After almost three years of the intergovernmental process which started from the United Nations Conference on Sustainable Development in Rio de Janeiro, Brazil (Rio + 20) in 2012, followed by the Open Working Group (OWG) on sustainable development goals, the United Nations has adopted a new Agenda entitled Transforming Our World: The 2030 Agenda for Sustainable Development.
The Intergovernmental Negotiation (IGN) process was led by the Permanent Representative of the Mission of the Republic of Kenya to the United Nations, Amb. Macharia Kamau and the Permanent Representative of the Mission of Ireland, Amb. David Donoghue. This new Agenda will guide the development process for the coming fifteen years after the expiry of the Millennium Development Goals (MDGs) later this year.
The new Agenda is ambitious, seeks to leave no one behind and aspires to transform the world in which we live. It contains a preamble which serves as a communication tool presented under the themes of the people, planet, prosperity, peace and partnerships. These interlinked themes are key to sustainable development. Its overarching theme like the MDGs is poverty eradication which remains the biggest global challenge and an indispensable requirement for sustainable development.
In its scope, the new Agenda is unprecedented and comprehensive as it addresses all the three dimensions of sustainable development in a balanced manner. It seeks to address the economic, social and environmental matters in an interlinked manner and moves away from addressing them in silos as was the case with the MDGs.
This overarching theme of eradicating poverty in all its forms and dimensions is also frontloaded in the declaration which includes other components such as the vision, shared principles and commitments, the situation of our world today, the new agenda, the means to achieve the agenda, follow-up and review and a call for action
The Declaration is the first component of the four components of the new Agenda. The other components are the Sustainable Development Goals (SDGs), the Means of Implementation and Global Partnership and the Follow-up Review. The Sustainable Development Goals comprise of 17 goals and 169 targets developed during the OGW intergovernmental process.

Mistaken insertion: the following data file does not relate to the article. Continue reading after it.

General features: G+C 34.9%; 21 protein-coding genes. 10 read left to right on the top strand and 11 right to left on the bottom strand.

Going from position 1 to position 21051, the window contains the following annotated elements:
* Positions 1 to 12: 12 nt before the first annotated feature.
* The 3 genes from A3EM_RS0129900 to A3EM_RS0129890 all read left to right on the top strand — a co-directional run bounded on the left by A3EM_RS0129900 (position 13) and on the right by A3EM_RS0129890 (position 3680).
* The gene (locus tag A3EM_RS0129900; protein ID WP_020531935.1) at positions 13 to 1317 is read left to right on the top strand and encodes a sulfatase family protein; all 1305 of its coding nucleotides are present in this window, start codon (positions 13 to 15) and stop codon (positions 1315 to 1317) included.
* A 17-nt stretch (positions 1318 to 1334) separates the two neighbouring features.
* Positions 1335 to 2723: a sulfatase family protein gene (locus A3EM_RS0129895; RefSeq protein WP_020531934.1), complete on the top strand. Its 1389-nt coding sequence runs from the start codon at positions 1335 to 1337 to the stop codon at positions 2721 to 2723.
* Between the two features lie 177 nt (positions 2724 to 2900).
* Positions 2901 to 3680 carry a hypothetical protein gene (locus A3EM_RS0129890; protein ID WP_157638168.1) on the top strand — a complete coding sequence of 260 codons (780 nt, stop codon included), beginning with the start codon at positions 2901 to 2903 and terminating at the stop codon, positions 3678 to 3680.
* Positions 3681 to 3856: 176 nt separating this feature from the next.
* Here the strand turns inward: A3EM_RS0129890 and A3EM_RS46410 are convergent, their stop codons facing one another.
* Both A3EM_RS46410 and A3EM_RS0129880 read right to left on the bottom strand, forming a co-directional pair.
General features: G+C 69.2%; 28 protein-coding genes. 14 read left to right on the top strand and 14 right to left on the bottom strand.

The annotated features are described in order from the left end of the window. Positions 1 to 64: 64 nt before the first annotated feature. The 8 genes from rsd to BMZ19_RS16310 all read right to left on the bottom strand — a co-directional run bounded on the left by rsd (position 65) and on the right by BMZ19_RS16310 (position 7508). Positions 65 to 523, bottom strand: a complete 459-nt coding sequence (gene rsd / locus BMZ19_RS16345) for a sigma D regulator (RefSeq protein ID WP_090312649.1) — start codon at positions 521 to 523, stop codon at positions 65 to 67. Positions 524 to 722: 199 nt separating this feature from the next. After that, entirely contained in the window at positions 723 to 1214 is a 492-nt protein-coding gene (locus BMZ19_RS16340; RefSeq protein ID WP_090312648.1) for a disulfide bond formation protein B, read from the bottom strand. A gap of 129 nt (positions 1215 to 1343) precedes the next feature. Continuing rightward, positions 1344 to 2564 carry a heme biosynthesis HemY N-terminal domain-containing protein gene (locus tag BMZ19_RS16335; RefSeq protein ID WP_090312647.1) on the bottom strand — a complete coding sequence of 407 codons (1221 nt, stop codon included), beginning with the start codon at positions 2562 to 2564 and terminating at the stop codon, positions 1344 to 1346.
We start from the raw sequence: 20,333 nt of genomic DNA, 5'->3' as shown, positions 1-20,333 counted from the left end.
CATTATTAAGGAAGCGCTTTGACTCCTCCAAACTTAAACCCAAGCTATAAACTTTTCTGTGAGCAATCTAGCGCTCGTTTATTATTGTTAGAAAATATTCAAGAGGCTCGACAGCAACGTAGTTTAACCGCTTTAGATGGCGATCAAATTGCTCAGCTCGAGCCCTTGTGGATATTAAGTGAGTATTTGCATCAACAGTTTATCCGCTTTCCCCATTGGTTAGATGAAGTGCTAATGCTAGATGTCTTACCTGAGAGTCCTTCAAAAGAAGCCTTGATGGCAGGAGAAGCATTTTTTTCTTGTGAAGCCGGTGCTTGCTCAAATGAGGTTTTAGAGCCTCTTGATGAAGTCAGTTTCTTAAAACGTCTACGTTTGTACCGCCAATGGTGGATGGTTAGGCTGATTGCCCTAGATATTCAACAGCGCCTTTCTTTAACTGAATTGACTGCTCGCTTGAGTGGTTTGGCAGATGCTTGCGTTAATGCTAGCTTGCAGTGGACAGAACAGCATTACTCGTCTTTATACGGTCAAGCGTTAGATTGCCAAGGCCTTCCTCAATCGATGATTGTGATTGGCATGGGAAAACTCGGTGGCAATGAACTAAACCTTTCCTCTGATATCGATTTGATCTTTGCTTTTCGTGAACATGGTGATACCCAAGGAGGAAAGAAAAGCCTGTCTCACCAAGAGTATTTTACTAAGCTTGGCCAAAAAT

Some key highlights of the new Agenda include an unprecedented ambition dedicated to providing every person on the planet with nutritious food, water, sustainable energy, health care, housing, decent jobs and education. It is people Centred and seeks to safeguard their rights, freedoms and access to information, sustain oceans, forests, agriculture, land ecosystems, and the earth’s climate. It places emphasis on industrialization, building resilient infrastructure, and an inclusive and sustained economic growth.
The new Agenda recognizes the means of implementation defined under each goal and those defined under goal 17. This component includes both the financing and non-financing means of implementation. Under the means of implementation, the new Agenda defines the link with the outcome of the Third Financing for Development (FfD) Conference and recognizes its supportive and complementary role as an integral part of the process.
The fourth component contains the follow up and review portion which emphasizes the role of voluntary and state led monitoring and reporting on the implementation of the new Agenda. It identifies three main levels of follow-up as the national, regional and global.
The intergovernmental negotiation process also held sessions to enlist the views from the Civil Society Organizations, major groups, non-governmental agencies and the business community. The agenda will be adopted by the Heads of State and Government during the summit scheduled to take place in September, 2015.